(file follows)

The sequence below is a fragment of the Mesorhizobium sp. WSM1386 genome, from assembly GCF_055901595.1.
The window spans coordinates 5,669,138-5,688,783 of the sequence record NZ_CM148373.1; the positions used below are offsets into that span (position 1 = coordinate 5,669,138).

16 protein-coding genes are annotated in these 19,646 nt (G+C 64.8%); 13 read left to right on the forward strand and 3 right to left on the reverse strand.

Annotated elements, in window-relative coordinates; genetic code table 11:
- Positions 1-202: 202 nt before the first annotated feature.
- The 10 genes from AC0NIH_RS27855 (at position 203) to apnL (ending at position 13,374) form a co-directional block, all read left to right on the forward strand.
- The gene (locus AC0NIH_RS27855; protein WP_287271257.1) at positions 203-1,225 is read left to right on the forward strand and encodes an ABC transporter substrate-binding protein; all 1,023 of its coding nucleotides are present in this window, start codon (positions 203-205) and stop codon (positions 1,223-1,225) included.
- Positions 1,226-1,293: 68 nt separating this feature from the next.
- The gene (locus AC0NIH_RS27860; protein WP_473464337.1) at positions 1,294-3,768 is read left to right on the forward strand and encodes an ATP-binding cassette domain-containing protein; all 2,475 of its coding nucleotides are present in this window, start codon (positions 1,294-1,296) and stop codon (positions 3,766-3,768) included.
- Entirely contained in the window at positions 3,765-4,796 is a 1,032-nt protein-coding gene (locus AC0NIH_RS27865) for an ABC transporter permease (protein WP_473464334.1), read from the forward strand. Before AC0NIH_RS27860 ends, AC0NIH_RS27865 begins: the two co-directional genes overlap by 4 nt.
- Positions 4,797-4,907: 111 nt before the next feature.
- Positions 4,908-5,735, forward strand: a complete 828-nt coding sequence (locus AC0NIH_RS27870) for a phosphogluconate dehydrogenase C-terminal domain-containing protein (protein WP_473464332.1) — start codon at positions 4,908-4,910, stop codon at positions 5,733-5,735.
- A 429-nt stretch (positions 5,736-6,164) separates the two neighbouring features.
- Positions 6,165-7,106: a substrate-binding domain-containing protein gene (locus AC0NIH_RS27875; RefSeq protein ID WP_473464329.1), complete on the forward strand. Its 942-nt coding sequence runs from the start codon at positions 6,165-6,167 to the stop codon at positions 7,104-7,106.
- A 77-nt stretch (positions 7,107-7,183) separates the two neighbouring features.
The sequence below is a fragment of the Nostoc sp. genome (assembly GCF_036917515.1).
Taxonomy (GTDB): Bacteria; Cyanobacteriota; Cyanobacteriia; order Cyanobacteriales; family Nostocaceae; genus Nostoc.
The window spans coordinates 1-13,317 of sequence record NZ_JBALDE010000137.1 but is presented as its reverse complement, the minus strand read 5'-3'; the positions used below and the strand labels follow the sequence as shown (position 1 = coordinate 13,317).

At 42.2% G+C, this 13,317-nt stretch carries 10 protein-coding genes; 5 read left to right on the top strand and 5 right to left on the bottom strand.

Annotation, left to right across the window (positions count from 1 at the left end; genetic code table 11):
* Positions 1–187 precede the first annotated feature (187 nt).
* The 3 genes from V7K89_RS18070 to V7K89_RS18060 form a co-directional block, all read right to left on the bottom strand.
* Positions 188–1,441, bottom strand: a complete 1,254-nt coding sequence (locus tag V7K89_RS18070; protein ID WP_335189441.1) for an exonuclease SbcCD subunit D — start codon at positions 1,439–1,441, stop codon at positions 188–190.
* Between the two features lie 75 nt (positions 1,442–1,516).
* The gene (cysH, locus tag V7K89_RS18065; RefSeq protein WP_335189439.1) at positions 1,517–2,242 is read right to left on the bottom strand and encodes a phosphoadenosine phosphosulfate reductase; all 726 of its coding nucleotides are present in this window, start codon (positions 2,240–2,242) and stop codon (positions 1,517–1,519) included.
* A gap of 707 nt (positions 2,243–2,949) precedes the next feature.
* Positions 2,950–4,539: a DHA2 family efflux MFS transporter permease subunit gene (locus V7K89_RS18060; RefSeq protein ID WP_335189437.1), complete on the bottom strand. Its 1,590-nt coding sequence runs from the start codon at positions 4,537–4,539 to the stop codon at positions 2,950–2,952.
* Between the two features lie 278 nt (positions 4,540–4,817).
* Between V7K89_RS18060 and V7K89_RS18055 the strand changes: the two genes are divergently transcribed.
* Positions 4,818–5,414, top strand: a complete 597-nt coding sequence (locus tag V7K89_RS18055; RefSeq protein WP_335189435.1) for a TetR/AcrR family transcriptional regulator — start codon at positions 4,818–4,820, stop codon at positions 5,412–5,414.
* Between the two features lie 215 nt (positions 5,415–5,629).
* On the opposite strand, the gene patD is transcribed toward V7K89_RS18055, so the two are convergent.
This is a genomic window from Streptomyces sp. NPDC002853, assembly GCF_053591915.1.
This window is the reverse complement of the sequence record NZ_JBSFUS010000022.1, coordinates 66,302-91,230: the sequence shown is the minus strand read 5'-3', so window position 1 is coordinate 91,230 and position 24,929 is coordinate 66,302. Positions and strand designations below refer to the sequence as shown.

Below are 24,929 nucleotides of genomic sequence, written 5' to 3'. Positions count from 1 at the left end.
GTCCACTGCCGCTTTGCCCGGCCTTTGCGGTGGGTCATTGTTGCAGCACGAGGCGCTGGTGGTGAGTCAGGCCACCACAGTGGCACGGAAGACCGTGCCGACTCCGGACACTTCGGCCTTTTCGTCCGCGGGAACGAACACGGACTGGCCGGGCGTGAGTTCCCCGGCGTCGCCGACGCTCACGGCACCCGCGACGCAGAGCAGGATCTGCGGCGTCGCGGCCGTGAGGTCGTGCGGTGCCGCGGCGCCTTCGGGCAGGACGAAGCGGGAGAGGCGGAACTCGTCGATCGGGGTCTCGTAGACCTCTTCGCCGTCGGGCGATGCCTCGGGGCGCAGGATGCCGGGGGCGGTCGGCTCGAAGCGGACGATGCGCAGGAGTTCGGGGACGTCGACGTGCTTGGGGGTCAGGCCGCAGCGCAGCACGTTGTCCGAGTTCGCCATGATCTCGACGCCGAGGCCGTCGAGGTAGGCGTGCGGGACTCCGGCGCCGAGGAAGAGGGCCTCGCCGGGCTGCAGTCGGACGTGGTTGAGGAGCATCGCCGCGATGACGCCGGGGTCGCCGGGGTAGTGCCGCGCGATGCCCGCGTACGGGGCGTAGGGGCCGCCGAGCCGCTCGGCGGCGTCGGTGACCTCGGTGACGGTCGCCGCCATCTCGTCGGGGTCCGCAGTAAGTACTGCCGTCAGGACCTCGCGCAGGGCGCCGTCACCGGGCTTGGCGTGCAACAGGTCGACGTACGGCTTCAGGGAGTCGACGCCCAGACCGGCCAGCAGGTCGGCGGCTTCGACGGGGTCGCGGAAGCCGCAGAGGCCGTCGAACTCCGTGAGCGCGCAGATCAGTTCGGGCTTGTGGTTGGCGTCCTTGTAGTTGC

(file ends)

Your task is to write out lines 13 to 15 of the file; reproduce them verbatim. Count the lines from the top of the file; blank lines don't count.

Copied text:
- A 429-nt stretch (positions 5,736-6,164) separates the two neighbouring features.
- Positions 6,165-7,106: a substrate-binding domain-containing protein gene (locus AC0NIH_RS27875; RefSeq protein ID WP_473464329.1), complete on the forward strand. Its 942-nt coding sequence runs from the start codon at positions 6,165-6,167 to the stop codon at positions 7,104-7,106.
- A 77-nt stretch (positions 7,107-7,183) separates the two neighbouring features.